Up a windy road in the tranquil Tuscan hills, down a gravel path and past acres of grapevines, a visitor will come across a stainless steel door frame secured with a piece of clear packing tape.
The Hebrew scrawled on the adhesive reads: “David Solomon.”
Almost no one may remove this tape, open the door or use the winemaking equipment in an expansive room on the other side. Another door to the same room, sealed with a white plastic strip bearing a K inside a circle, also stays locked, though visitors may peer into the room through glass panels.
During a recent visit, the winery’s owner, Maria Pellegrini, stood next door, laying out thin slices of Tuscan bread along the perimeter of a plate and topping them with tomatoes grown in her garden. She chopped pieces of fresh, kosher parmesan into a small dish.
But when it came time to open her signature bottle, the Terra Di Seta Winery’s Chianti Classico 2010 Reserve, she yielded to Yossi Metzger, an intern with little winemaking experience and a kippah on his head. Metzger twisted the corkscrew and popped the bottle open.
“We must be crazy to make kosher wine in Tuscany,” laughed Pellegrini, who, according to Jewish law, cannot touch the wine because she is not Jewish. “Others tried to make kosher wine, but it’s not easy. It’s not a joke.”
Other non-kosher Tuscan wineries have occasionally produced a run of kosher wine, but since it began producing bottles eight years ago, Terra di Seta has been the only fully kosher winery in central Italy’s Chianti region. It’s an area famed for the distinctive red wines its families have produced for centuries, against a landscape that looks like the backdrop to a Renaissance painting.
Pellegrini and her husband, Daniele Della Seta, are meticulous about adhering to Chianti’s high standards. They export 35,000 to 45,000 bottles per year to stores and restaurants in the United States, Israel and around the world. The winery also makes olive oil from trees in the vineyard as well as honey, another regional specialty.
Requirements for Chianti (pronounced kee-ON-tea) wine range from using the local Sangiovese grape variety almost exclusively to letting the wine age for more than two years. At the end of the process, each run is sent to a committee so it can be approved as an official “Chianti Classico” wine — complete with a serial number for each vintage.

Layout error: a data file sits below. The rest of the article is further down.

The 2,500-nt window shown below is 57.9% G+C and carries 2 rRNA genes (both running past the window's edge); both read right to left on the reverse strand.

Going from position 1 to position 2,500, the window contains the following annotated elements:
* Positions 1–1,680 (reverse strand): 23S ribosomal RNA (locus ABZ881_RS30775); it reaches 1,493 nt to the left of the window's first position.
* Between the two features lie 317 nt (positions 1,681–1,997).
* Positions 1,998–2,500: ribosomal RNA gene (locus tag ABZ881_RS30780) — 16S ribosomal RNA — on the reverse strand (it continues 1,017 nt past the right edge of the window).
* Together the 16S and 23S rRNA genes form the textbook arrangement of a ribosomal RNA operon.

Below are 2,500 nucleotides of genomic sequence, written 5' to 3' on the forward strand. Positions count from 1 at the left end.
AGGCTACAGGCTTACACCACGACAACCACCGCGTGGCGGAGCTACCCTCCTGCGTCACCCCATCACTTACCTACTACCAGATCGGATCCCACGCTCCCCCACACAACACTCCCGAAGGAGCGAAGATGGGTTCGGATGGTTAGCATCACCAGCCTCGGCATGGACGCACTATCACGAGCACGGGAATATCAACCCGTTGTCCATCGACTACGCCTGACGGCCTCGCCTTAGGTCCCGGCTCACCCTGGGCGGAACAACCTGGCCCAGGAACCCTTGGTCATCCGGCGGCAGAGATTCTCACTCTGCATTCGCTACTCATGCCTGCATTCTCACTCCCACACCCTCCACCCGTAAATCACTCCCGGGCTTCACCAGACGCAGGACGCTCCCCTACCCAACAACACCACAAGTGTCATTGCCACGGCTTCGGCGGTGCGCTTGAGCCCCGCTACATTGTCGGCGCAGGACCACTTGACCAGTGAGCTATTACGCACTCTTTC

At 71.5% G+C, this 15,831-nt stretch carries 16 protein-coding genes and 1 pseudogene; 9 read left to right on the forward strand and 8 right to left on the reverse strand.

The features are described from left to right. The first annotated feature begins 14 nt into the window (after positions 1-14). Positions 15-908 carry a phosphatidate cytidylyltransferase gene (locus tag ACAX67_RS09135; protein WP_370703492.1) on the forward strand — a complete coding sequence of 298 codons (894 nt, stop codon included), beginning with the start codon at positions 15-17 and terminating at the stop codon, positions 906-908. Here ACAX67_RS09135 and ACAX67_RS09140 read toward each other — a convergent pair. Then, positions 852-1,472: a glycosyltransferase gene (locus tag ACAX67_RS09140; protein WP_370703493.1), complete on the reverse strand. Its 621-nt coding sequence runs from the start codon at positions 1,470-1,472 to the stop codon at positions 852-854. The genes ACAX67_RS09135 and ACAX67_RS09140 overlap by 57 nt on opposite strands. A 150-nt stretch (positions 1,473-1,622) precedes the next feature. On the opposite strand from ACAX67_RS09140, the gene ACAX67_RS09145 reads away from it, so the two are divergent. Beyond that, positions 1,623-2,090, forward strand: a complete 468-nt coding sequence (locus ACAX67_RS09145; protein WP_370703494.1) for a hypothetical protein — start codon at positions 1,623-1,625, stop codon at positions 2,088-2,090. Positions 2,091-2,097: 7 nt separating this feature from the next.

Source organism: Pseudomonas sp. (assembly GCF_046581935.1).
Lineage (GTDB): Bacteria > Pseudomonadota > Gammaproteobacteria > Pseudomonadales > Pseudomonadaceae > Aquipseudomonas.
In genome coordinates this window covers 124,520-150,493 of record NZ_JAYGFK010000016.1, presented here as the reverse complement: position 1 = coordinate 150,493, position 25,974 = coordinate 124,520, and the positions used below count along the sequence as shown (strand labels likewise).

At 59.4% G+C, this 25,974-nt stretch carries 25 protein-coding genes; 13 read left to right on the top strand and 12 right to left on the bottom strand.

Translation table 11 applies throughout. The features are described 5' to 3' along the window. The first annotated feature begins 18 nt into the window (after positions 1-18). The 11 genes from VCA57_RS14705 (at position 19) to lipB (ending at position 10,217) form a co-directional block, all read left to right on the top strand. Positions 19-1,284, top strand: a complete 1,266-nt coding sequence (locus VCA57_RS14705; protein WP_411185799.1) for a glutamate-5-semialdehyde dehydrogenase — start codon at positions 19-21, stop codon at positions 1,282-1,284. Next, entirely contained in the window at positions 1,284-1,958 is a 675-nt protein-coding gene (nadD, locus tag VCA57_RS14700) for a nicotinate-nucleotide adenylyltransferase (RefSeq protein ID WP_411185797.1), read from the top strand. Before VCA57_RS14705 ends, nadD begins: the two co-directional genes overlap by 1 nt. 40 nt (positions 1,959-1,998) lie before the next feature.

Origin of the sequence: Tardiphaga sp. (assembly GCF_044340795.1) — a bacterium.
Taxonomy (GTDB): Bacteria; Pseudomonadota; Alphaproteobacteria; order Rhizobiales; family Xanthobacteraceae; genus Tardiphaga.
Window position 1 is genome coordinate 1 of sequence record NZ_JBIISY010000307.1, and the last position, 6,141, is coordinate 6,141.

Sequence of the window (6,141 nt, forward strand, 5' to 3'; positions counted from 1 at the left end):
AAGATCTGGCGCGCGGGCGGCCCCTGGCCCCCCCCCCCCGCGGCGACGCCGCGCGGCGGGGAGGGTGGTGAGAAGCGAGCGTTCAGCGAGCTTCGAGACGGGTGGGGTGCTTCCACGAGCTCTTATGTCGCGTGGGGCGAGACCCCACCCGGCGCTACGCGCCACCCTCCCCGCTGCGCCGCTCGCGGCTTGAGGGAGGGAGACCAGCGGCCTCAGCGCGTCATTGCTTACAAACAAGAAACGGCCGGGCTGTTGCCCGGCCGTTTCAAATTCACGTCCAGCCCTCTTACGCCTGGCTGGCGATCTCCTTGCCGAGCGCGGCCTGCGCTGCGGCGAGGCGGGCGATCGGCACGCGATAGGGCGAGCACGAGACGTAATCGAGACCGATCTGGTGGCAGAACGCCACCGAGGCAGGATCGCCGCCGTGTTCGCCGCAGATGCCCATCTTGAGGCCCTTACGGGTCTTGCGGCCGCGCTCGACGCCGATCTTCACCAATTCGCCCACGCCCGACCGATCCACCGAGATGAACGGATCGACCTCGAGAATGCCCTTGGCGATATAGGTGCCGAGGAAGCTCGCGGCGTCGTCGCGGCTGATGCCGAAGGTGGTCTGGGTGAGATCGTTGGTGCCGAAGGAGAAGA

But keeping kosher means the vintners must surrender the actual winemaking process to others. According to traditional Jewish law, only religious Jews may produce kosher wine, and though Della Seta is Jewish, he does not observe Shabbat. So mashgiachs, or kosher supervisors, hired by the OK Kosher certification agency have to handle everything from the time the grapes come to the winery’s door to when the cork goes into the bottle.
“I’ve worked with non-kosher wineries before who’ve always wanted to jump into some point of the process,” said Ian Schnall, one of Terra di Seta’s mashgiachs. “It’s like Van Gogh saying, ‘Paint this corner in this shade, paint that corner in that shade.’”
At first, the restrictions were especially difficult for Pellegrini, who is originally from Tuscany. She grew up in a winemaking family in southern Italy and always dreamed of operating her own winery. When Della Seta, a neurology professor, got an appointment at the nearby University of Siena in 2000, the couple bought a vineyard surrounding a 400-year-old stone house and moved in. The year after their first vintage, in 2007, they decided to go kosher.
They knew it meant giving up a certain measure of control, but the couple also had to compete with families that had been producing Chianti for generations. Although some nearby wineries had produced the occasional kosher run, none was fully kosher. They believed that making Terra di Seta kosher-certified would give them an edge – and a market niche. They also believed their boutique winery would set a new standard for Italian kosher wines. (Bartenura, perhaps the best-known producer of Italian kosher wines, also has a Chianti.)
“In Italy there are hundreds of different kinds of wine, but the kosher wines are not represented,” Pellegrini said. “Our goal is to produce a kosher wine, but with the same characteristics of our typical Tuscan wine.”
It began as a frustrating process, because at first their observant employees weren’t winemaking experts. Della Seta, said Pellegrini, would “stand with his hands in his pockets, suffering.” And there would be a two-week period where the wine had to be stirred twice a day that would coincide with the Jewish holidays, when religiously observant employees could not work.
By 2010, the problems were resolved. The winery installed a machine that stirred the wine automatically. The couple hired Schnall, a religious Jew with experience in the industry who grew up, he said, “drinking dry wines while everyone else was drinking sweet, syrupy Manischewitz.” In the mid-1990s, Schnall, also a pastry chef, worked in California’s kosher Herzog Wine Cellars.
Working in Italy has been different, he said.
“When you’re in this location, there’s something magical, mystical in the place because of the surroundings,” Schnall said. “It’s old world, old growth.”
Although he does not keep kosher, Della Seta says it’s “an honor” to produce a wine that he can drink at his Passover seder table. And keeping a kosher winery has allowed the couple to meet observant Jews from around the world who come on wine tours.
It’s a population they hadn’t been exposed to and that fascinates them. Della Seta said he’s found that the New York Orthodox Jewish community can be “like a very small village in terms of sociality.”
“I receive a lot of questions about the kosher process, about the wine, my family,” said Della Seta, whose Italian Jewish ancestry dates back millennia. “They’re curious to see a kosher winery in a place they never thought they’d find it.”